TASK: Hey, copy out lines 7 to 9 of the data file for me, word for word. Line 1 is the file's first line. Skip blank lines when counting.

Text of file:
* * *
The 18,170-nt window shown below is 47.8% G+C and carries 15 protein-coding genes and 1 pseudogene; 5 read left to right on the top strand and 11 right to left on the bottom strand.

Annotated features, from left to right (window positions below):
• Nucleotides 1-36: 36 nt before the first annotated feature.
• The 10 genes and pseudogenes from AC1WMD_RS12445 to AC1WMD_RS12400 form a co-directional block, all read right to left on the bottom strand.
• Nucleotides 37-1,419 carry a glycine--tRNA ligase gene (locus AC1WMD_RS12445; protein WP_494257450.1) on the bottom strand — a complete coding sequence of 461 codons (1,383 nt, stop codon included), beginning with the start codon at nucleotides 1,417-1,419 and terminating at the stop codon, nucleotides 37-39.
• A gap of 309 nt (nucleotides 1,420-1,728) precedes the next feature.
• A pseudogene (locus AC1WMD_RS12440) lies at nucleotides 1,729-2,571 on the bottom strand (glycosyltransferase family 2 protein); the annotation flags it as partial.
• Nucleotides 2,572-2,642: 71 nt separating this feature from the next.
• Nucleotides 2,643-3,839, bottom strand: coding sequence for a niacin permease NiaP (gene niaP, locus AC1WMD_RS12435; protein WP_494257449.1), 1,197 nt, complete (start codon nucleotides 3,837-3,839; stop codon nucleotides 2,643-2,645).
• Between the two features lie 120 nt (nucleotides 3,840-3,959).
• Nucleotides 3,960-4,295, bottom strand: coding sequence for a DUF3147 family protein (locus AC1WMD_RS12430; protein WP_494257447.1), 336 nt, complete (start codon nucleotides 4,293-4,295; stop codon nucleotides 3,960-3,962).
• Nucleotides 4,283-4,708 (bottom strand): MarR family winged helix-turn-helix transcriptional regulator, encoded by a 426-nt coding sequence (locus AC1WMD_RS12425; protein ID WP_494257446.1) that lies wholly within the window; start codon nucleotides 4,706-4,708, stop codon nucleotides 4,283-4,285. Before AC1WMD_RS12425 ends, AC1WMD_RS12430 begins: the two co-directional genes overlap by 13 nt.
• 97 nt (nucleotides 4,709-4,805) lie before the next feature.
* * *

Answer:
• A pseudogene (locus AC1WMD_RS12440) lies at nucleotides 1,729-2,571 on the bottom strand (glycosyltransferase family 2 protein); the annotation flags it as partial.
• Nucleotides 2,572-2,642: 71 nt separating this feature from the next.
• Nucleotides 2,643-3,839, bottom strand: coding sequence for a niacin permease NiaP (gene niaP, locus AC1WMD_RS12435; protein WP_494257449.1), 1,197 nt, complete (start codon nucleotides 3,837-3,839; stop codon nucleotides 2,643-2,645).